fear factorI learned about an obstacle that keeps more women from reaching the top from this exchange. I was talking with a man (I’ll call him Mark) who had been CEO of a start-up company in which the “number two” person was a woman (I will call her Celeste). There was discussion of making Mark board chair and making Celeste CEO. Mark was struggling with this. Being an expert in “gender differences,” I asked him a series of questions of how Celeste tended to think about and do things, applying the “masculine-feminine continuum.”

There are 10 dimensions of this continuum, for example, how we structure things, talk, handle conflict and use humor. This instrument (which you can download from my website) shows differences in the masculine and feminine approach in each dimension. From Mark’s answers to my questions, it was clear that Celeste operated on the feminine side of the continuum. I explained to him that her approach was different from – not worse or better than – his more masculine approach.

He told me he was afraid. “Of what?” I asked. He explained, “I know it works the way I do it. I have never seen it work the way she does it. I am afraid it won’t turn out well.” He had a financial stake in this company and truly feared for his investment.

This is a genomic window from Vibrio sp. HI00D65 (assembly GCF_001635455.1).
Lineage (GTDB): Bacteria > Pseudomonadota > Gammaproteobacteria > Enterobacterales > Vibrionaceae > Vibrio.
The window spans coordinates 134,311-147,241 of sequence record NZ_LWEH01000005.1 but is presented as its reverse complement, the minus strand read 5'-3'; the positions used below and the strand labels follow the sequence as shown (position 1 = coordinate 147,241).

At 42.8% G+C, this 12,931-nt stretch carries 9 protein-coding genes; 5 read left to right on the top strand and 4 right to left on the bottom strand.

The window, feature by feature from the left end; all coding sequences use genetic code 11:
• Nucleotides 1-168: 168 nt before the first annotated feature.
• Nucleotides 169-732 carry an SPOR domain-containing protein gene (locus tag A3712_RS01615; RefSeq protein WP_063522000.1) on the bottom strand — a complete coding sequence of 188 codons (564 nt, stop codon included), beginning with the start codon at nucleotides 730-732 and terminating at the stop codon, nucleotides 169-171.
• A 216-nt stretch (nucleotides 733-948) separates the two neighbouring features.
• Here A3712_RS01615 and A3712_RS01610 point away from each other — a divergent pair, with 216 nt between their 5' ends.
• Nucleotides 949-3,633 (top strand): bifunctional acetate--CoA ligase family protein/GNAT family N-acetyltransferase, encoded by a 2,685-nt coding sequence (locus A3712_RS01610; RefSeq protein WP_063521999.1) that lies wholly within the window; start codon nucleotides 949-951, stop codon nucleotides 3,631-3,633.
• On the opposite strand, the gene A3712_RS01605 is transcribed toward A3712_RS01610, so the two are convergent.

Much is written about the different work and leadership styles of men and women. One obstacle to getting more women at the top is that we are all used to seeing white males at the top. We have images of how success and leadership look. If someone looks like those we see at the top, they are more likely to be thought of when career-making assignments and promotions come up. Those who do not “look the part” may not come to mind. This is an obstacle that I call “unconscious images” or preferences.

I already knew that leaders may not think of women because they do not look the part. What I learned from Mark is that they may actually fear giving big assignments and promotions to a woman. They have a harder time envisioning her succeeding. And they may fear that her different approach will not get as good a result as the more common (masculine) approach.

I did not judge Mark for being reluctant to embrace and trust a different style of leadership. I had yet to explain to him the strengths (and limitations) of each approach. My book and blogs explore the strengths of both and why businesses do better when they have a balance of the two. When leaders (men and women) understand and appreciate both masculine and feminine ways of working and leading, the “fear factor” should be reduced. They may feel there is a basis for taking a risk — and give her a chance!

Have you ever seen people not only judge, but actually fear, a way of doing things different from their own way? How would you go about reducing this “fear factor”?


Millenials genderWill Millennials make issues like the “glass ceiling” obsolete? Said differently, are obstacles for women in the workplace likely to disappear when Millennials run the world? And said yet differently, is gender bias absent in the youngest generation in today’s workplace?